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Sometimes my brain plays strange tricks. I inherited an old Canonet camera, circa 1963, complete with built-in light meter. For some reason it came into my head that I would need to get some black and white 35mm film for it. I mean, old camera equals  black and white. Of course that was nonsense. The lens and shutter don't care if it's colour or black and white film in the camera. And it's the film that capturing the light that's the key. In any case, there was colour film around in 1963. Maybe not great colour but colour nonetheless. There's even colour footage of the Second World War, a conflict most of us are used to viewing in black and white.

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I once won a prize that I could only claim if no-one else wanted it. Believe it or not I was once declared Employee of the Year. Actually, from what I can gather it was more of a lucky draw from a list of employees who had on at least one occasion gone above and beyond what was reckoned to be normal requirements  of their job. I won a watch, which soon stopped working. But even better, I could make one- time use of the corporate box at the local arena along with three friends. Or maybe I could go twice  with one friend . The arena played host to a lot of interesting events and concerts. However, it turned out that I and my friends could only get into the box if company management didn’t want to use it. Or if the promotions department didn’t need space in the box as a prize in one of their numerous competitions. So, not surprisingly, it turned out that as other people always wanted to see the same things as  I did, I never did get to claim my prize.

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Canada’s state broadcaster told me recently that the French had to invent the guillotine. Why would they need to that when the Scots already had an almost identical device, known as The Maiden?  What I suspect we have here is an information silo. Feed the information into the search engine and it tells  you what it thinks you want to know. A bit like all these people whose social media feeds deluge them with bizarre conspiracy theories. The Maiden, a frame with a 75 pounds of lead weighted blade, was first used in Scotland in 1565 and remained in service until 1716. Similar devices had been used in Europe since at least 1539. Halifax in Yorkshire claims to have inspired The Maiden, though it is not clear when it when its version was first used. So, if Mr Guillotine did indeed invent the device which carries his name, it was a case of reinventing the wheel.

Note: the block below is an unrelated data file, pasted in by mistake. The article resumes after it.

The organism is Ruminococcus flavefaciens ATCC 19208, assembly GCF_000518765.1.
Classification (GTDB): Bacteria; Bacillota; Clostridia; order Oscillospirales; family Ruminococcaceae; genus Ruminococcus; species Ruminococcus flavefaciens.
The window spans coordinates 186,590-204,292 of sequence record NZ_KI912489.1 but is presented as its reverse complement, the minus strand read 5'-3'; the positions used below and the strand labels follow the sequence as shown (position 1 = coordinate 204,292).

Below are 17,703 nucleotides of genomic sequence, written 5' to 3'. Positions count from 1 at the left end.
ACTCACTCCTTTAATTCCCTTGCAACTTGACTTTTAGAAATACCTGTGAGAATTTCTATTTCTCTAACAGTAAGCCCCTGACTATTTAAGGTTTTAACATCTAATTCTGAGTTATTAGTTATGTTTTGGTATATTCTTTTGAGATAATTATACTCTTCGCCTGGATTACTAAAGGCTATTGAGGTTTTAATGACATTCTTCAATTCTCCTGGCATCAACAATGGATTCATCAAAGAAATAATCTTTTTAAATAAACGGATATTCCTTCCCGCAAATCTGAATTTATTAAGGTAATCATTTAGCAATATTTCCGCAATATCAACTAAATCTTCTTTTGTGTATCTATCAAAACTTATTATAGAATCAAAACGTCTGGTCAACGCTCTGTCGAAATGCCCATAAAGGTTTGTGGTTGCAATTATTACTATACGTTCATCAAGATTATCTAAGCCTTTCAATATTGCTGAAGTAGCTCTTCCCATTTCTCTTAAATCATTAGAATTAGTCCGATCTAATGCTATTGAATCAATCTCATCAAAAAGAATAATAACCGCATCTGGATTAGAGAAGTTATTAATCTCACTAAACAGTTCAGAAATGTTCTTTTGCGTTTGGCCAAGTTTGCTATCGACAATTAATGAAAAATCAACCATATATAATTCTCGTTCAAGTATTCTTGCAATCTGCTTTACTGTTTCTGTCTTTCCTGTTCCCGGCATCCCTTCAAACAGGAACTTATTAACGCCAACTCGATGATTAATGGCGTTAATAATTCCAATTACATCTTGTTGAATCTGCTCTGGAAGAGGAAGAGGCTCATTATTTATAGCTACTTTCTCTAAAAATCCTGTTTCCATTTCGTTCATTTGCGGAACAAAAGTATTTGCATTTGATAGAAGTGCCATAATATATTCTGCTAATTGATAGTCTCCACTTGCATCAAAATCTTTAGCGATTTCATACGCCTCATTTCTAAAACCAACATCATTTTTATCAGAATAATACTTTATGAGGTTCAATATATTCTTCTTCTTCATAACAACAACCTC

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Folk live in such silos these days that they assume all their troubles are caused by their skin tone or some other marker. They don’t realise that most of their troubles come from a group of people who have been exploiting nearly everyone for generations and love to play divide and conquer. A classic illustration is the resurgence of the Klu Klux Clan in the American South of the 1920s. Money interests realised that they could smash working class solidarity if they could whip up racial division. Pitting white against black worked wonders when it came to keeping down the wage bill and forcing people to accept lousy working conditions. The great grandchildren of those same bosses still manage to do much the same thing.

* The 2021 Book of the Year has just been announced - Book of the Year 2021

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I always felt the winter solstice festive period was a season of two parts. Christmas was for family. New Year was mates and community. Most folk, at least in theory know how Christmas is supposed to go. But I'm beginning to wonder if the Art of Hogmanay is being lost. It's hard to say from here in Canada. If the Canadians ever got New Year, it was long before my time. I once went to the square outside Edmonton City Hall for Hogmanay. Folk just stood in their own little groups and didn't mingle. I think the square was almost empty by 12:15am. It was a poor imitation of something folk had seen on television beamed from New York. A similar event in Scotland, at least when I was young, would have have involved the whole crowd trying to interact with everyone else in it. Though there was the occasional empty bottle launched into the air. And everyone seemed to throw their home open to everyone else, even if they didn't particularly like them. Everyone was pals for one night, or at least pretended to be. But I gather things are a lot quieter in Scotland these days, and have been since  long before Covid came along. Maybe folk these days have nicer furniture that they don't want damaged or stuff around the house that they don't want people they barely know, if they know them at all, pocketing. Or maybe I'm just getting old. 

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